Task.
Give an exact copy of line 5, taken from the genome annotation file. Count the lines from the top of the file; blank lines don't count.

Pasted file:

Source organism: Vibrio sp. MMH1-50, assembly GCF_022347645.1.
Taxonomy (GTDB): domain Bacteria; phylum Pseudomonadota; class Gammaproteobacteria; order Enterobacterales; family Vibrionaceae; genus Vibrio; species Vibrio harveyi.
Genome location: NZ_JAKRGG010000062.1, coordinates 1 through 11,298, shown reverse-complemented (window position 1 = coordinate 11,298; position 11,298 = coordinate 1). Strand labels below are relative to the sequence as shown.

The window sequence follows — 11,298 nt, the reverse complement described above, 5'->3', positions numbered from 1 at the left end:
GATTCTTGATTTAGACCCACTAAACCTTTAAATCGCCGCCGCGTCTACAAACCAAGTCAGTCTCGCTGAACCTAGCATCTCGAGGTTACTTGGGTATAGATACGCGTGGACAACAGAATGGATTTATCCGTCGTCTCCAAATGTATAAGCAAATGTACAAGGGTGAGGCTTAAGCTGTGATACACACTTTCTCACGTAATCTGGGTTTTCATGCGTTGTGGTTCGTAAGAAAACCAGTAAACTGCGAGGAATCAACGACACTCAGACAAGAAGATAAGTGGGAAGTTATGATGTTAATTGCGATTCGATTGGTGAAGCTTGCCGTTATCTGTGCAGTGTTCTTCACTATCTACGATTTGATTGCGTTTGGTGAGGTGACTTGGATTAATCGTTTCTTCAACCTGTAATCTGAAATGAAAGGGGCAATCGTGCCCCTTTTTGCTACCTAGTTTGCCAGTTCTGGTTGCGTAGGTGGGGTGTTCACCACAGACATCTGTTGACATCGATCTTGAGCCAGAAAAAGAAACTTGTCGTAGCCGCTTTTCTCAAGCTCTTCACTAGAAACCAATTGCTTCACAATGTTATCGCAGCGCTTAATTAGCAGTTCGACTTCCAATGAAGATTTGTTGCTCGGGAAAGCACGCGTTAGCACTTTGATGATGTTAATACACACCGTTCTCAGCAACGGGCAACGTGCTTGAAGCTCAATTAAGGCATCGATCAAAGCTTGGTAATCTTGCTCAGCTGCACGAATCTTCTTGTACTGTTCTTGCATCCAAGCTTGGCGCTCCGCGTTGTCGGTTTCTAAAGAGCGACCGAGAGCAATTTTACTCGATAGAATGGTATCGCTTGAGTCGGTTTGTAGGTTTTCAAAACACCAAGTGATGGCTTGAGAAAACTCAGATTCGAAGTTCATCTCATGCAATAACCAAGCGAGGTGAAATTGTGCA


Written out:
GATTCTTGATTTAGACCCACTAAACCTTTAAATCGCCGCCGCGTCTACAAACCAAGTCAGTCTCGCTGAACCTAGCATCTCGAGGTTACTTGGGTATAGATACGCGTGGACAACAGAATGGATTTATCCGTCGTCTCCAAATGTATAAGCAAATGTACAAGGGTGAGGCTTAAGCTGTGATACACACTTTCTCACGTAATCTGGGTTTTCATGCGTTGTGGTTCGTAAGAAAACCAGTAAACTGCGAGGAATCAACGACACTCAGACAAGAAGATAAGTGGGAAGTTATGATGTTAATTGCGATTCGATTGGTGAAGCTTGCCGTTATCTGTGCAGTGTTCTTCACTATCTACGATTTGATTGCGTTTGGTGAGGTGACTTGGATTAATCGTTTCTTCAACCTGTAATCTGAAATGAAAGGGGCAATCGTGCCCCTTTTTGCTACCTAGTTTGCCAGTTCTGGTTGCGTAGGTGGGGTGTTCACCACAGACATCTGTTGACATCGATCTTGAGCCAGAAAAAGAAACTTGTCGTAGCCGCTTTTCTCAAGCTCTTCACTAGAAACCAATTGCTTCACAATGTTATCGCAGCGCTTAATTAGCAGTTCGACTTCCAATGAAGATTTGTTGCTCGGGAAAGCACGCGTTAGCACTTTGATGATGTTAATACACACCGTTCTCAGCAACGGGCAACGTGCTTGAAGCTCAATTAAGGCATCGATCAAAGCTTGGTAATCTTGCTCAGCTGCACGAATCTTCTTGTACTGTTCTTGCATCCAAGCTTGGCGCTCCGCGTTGTCGGTTTCTAAAGAGCGACCGAGAGCAATTTTACTCGATAGAATGGTATCGCTTGAGTCGGTTTGTAGGTTTTCAAAACACCAAGTGATGGCTTGAGAAAACTCAGATTCGAAGTTCATCTCATGCAATAACCAAGCGAGGTGAAATTGTGCA